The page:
69% of Americans currently taking medication say drugmakers have too much influence over doctors’ prescribing decisions and half say that doctors are too eager to prescribe a drug when other non-drug options are available for managing a condition, according to a new survey.

51% of consumers told the poll - conducted by the US Consumer Reports National Research Center - that doctors do not consider a patient’s ability to pay when prescribing a drug, while 47% believe that gifts from pharmaceutical companies influence doctors’ choices of drugs for their patients and 41% think doctors tend to prescribe newer, more expensive drugs. 45% of Americans take at least one prescription drug on a regular basis and, on average, they take four medications routinely, the survey reports.

It also reveals that US consumers are economising on healthcare in ways that might be dangerous. In the past year, 39% of interviewees said they took some action to reduce costs and 27% failed to comply with prescriptions, while 38% of those aged under 65 and without insurance coverage for prescription drugs said they had skipped filling a prescription in order to save money.

Consumer Reports adds that the findings show that drug companies’ “massive advertising budgets” have an impact on consumers, with 20% of those polled who take a prescription drug saying they have asked their doctor for a drug they saw advertised, and that among them, the majority of doctors had issued the requested prescription (59%).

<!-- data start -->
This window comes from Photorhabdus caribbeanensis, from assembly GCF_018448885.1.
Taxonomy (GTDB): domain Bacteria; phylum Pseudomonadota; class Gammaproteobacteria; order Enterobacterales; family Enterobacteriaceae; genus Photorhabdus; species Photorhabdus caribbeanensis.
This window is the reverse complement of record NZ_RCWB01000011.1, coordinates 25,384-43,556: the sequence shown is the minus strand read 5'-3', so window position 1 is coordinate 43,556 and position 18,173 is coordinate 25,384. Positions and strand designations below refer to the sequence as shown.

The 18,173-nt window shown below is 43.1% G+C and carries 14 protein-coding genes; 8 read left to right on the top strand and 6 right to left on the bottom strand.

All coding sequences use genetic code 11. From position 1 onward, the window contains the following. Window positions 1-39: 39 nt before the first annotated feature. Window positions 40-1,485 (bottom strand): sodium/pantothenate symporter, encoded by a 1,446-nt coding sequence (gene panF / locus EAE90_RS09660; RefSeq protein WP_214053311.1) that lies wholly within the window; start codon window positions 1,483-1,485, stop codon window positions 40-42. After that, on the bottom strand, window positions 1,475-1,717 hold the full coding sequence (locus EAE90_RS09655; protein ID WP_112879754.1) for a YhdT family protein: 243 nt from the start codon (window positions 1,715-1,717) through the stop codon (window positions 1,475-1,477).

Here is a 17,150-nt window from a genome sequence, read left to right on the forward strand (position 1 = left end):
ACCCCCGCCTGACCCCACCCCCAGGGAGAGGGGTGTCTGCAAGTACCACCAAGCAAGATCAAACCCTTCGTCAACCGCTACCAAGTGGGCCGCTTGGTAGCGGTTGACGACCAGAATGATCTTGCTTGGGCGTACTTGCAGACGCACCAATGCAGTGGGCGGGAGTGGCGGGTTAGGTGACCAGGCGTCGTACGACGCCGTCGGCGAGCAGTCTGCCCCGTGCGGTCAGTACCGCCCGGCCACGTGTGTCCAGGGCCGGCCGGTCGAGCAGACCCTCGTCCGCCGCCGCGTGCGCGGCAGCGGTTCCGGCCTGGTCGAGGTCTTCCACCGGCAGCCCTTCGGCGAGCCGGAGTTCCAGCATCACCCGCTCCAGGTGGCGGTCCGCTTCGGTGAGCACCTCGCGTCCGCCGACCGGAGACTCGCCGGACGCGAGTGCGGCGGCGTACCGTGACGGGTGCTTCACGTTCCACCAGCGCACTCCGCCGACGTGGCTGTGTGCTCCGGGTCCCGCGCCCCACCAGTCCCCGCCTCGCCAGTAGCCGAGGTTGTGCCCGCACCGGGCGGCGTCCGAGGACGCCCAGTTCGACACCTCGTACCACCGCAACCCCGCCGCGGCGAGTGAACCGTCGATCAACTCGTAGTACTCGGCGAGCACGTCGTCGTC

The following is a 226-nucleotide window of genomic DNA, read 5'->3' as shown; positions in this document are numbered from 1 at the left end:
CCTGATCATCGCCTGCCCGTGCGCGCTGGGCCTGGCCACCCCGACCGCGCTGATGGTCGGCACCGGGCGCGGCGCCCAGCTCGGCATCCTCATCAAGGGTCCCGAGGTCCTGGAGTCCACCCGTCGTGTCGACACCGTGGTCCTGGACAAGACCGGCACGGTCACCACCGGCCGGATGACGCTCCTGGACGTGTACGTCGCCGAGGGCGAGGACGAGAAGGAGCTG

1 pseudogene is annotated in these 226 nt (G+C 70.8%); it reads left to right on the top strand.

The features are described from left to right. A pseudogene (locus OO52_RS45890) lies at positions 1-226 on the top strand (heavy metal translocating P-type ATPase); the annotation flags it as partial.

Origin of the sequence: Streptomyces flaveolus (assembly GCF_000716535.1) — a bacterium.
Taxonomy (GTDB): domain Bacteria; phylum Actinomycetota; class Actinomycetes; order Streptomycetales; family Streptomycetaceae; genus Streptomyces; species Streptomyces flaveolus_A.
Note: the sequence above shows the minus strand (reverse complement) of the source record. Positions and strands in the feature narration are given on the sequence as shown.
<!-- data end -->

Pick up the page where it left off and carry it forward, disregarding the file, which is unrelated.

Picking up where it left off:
Patients also want more safety information and details about possible side effects; 87% of those polled said that knowing the safety of a prescription drug was a top priority for them, 79% were concerned about drug interactions and 78% cared about the side effects of a drug.

These findings were welcomed by John Santa, director of the Consumer Reports Health Ratings Center, who said that being attuned to these concerns “can help counterbalance the tremendous influence of the drug companies.”

At least 1.5 million serious, preventable drug errors occur in the US each year, yet research suggests that doctors are quick to dismiss complaints about side effects, he said. Also, the safety information provided in hospitals, at doctors’ offices and at the pharmacy is “hit or miss,” he added.

“When considering a new medication, consumers should ask their doctors about the drug in question, its purported use, how it should be taken, whether certain activities should be avoided, whether drug interactions are possible and the types of side effects that could occur,” said Dr Santa, who urges patients to “speak up - discussing the risks of adverse effects with your doctor will help you prepare for those effects while increasing the chances you'll stay on the drug you need.”